By Mary McDougall

Around 93% of the world’s children under 15 years of age breathe air that is so polluted it puts their health and development at serious risk, accounting for 1.8 billion children, according to a report published by the World Health Organization ahead of its first global conference on air pollution and health in Geneva.

In 2016, 600,000 children were estimated to have died from acute lower respiratory infections caused by polluted air.

Air pollution is one of the leading threats to health in children under 5, accounting for almost one in 10 deaths among this age group, the report reveals.

“This is inexcusable. Every child should be able to breathe clean air so they can grow and fulfil their full potential” said WHO Director-General Dr. Tedros Adhanom Ghebreyesus in a statement.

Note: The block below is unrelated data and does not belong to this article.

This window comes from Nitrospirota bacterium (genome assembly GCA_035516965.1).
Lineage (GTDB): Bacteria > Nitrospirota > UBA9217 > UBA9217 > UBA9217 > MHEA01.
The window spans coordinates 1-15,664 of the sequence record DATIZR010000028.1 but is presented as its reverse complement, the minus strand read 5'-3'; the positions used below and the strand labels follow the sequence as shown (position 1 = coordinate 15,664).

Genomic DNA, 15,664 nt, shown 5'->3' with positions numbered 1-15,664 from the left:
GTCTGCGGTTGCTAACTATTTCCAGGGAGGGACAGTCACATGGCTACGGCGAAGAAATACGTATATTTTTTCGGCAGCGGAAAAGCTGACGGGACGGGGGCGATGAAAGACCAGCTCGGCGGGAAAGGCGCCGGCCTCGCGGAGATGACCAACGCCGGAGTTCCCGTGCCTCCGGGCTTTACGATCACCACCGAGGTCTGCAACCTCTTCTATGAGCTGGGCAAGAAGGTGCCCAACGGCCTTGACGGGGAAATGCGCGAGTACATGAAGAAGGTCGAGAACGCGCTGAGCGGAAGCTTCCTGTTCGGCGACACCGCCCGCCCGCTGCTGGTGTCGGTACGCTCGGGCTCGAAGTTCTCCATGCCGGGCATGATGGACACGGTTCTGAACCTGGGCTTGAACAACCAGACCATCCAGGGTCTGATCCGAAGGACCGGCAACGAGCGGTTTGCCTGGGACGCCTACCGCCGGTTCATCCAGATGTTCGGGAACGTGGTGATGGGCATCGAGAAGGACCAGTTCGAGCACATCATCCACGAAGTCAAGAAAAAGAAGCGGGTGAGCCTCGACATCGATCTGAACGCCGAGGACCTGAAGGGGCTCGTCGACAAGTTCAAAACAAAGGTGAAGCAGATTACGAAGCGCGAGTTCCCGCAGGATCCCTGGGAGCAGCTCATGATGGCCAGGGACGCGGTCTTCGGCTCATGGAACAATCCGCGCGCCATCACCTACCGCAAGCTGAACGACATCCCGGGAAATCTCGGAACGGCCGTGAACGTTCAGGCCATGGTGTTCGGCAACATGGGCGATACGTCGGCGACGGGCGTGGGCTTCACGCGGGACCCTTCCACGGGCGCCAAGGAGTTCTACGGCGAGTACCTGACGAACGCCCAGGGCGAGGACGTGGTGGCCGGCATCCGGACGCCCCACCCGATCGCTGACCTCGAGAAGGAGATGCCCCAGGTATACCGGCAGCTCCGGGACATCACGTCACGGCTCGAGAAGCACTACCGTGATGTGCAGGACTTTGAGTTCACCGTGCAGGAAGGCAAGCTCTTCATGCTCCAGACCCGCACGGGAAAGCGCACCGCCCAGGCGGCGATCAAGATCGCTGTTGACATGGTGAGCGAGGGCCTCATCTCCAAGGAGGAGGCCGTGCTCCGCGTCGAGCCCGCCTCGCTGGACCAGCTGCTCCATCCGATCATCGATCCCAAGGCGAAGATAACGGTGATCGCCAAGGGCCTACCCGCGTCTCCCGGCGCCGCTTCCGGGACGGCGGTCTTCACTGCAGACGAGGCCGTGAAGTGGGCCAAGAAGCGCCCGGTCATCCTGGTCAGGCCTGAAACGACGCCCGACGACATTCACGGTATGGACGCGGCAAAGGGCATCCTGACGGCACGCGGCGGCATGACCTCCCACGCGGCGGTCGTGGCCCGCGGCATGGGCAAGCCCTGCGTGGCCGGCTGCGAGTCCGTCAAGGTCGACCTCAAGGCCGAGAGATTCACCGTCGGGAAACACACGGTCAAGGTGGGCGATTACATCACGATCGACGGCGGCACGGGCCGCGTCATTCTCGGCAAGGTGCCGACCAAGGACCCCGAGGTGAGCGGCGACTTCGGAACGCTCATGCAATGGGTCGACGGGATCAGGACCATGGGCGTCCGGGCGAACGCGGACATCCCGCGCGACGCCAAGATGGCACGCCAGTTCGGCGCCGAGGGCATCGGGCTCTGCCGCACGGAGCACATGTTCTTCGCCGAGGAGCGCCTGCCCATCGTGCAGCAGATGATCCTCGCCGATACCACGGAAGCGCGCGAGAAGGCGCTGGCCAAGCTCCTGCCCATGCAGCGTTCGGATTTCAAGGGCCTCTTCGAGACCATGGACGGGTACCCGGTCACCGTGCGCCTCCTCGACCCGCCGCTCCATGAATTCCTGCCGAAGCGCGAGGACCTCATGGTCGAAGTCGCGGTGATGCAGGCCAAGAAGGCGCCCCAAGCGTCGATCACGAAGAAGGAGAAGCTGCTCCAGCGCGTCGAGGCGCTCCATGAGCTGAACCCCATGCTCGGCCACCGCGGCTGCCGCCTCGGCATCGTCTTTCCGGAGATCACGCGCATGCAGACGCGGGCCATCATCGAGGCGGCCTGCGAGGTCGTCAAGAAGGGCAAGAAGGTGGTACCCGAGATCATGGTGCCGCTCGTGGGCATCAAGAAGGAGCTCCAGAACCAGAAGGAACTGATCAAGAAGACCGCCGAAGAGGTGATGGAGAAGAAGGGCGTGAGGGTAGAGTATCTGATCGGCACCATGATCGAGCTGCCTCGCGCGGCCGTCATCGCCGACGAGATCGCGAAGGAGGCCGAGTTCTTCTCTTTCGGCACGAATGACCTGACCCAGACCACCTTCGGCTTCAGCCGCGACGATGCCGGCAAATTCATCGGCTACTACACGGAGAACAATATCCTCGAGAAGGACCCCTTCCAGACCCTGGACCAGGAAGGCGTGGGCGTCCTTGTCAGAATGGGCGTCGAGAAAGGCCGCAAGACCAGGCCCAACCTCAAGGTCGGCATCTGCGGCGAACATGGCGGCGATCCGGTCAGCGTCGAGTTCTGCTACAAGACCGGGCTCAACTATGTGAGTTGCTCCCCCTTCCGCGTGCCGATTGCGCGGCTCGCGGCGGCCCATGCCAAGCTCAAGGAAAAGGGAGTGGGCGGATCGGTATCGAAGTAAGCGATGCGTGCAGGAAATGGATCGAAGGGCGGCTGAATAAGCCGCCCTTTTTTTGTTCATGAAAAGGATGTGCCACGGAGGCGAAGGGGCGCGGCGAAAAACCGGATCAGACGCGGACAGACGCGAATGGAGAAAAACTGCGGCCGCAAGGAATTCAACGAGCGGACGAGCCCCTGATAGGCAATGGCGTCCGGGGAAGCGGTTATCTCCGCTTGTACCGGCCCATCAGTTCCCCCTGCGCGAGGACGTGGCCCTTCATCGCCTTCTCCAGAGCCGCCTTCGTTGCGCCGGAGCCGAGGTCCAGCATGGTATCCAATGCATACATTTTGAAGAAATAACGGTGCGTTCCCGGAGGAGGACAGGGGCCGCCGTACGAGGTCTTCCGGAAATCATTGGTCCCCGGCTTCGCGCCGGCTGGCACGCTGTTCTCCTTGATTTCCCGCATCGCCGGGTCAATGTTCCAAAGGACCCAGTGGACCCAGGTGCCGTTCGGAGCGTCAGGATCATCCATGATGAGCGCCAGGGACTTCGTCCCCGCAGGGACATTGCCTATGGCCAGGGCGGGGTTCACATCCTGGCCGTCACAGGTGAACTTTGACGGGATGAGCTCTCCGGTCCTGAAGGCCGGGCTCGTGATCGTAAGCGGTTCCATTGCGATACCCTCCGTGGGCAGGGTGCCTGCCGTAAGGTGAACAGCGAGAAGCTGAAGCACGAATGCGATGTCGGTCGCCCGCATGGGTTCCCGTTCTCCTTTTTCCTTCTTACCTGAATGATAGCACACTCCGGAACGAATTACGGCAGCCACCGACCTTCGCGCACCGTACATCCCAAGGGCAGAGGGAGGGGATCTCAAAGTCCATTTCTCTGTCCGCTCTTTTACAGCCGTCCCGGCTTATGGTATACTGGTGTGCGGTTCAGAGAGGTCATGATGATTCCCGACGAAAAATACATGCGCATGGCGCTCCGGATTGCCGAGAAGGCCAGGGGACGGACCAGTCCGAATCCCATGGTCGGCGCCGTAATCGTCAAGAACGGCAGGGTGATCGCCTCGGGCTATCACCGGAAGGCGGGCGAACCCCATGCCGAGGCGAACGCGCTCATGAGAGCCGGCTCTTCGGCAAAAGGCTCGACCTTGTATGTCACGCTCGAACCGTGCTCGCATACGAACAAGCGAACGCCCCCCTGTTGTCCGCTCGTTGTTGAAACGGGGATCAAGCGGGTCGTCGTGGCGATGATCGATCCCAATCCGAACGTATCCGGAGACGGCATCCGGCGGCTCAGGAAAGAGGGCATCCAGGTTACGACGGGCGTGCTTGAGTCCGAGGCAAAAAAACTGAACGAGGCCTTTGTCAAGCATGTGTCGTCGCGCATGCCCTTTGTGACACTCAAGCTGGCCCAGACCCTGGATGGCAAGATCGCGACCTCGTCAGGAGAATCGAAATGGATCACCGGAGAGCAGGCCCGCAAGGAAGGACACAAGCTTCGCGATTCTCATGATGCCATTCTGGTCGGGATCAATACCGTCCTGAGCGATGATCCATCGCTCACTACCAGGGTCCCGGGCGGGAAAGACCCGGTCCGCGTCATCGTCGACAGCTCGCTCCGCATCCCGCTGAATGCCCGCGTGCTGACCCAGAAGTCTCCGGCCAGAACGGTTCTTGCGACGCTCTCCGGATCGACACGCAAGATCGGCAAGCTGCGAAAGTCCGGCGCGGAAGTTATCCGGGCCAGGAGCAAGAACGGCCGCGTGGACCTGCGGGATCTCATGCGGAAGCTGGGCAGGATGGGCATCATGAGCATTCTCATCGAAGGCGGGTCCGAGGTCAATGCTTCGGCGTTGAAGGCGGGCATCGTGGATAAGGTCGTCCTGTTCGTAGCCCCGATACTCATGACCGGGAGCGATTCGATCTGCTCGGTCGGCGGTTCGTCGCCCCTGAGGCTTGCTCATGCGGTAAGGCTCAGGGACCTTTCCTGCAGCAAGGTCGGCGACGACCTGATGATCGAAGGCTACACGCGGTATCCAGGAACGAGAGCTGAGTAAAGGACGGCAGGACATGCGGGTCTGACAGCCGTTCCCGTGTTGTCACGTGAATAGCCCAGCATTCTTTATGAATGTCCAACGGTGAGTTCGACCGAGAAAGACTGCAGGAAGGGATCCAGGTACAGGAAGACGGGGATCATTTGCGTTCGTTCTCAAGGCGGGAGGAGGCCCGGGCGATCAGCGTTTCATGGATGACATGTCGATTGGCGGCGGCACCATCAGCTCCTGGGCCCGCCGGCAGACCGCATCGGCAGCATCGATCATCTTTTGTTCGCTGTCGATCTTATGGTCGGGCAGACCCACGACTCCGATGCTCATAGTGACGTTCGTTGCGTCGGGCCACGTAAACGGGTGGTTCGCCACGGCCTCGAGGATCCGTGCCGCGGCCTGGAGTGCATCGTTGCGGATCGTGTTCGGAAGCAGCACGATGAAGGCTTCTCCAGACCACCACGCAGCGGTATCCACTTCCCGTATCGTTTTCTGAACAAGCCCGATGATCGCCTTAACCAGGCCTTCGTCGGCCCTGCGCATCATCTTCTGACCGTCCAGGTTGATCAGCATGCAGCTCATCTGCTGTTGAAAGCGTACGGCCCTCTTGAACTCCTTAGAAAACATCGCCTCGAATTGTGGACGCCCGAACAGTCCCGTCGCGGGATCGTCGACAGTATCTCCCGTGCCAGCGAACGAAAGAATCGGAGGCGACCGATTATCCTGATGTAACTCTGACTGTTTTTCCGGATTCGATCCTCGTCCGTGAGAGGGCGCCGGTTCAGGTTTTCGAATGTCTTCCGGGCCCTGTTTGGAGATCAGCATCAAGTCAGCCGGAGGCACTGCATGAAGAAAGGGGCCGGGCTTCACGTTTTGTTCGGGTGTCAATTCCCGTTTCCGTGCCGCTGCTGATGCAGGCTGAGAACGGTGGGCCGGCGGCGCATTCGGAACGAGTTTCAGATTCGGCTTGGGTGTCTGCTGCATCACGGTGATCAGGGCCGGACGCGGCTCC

The most recent air pollution data from WHO released in March gave India the distinction of having the world’s 10 most polluted cities.

Delhi’s air is so polluted that residents could live as much as nine years longer if Delhi met WHO standards, estimated the Energy Policy Institute at the University of Chicago in a study published in 2017.

Last year, the Indian Medical Association declared a public health emergency because of alarming pollution levels and hospitals were clogged with wheezing men, women and children.

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Areas of Focus: Environment
Definition
Environment
Producing and using energy damages people’s health and the environment. EPIC research is quantifying the social costs of energy choices and uncovering policies that help protect health while facilitating growth.
Air Pollution
Definition
Air Pollution
Air pollution from fossil fuel combustion poses a grave threat to human health worldwide. EPIC research is using real-world data to calculate the effects of air pollution on human health...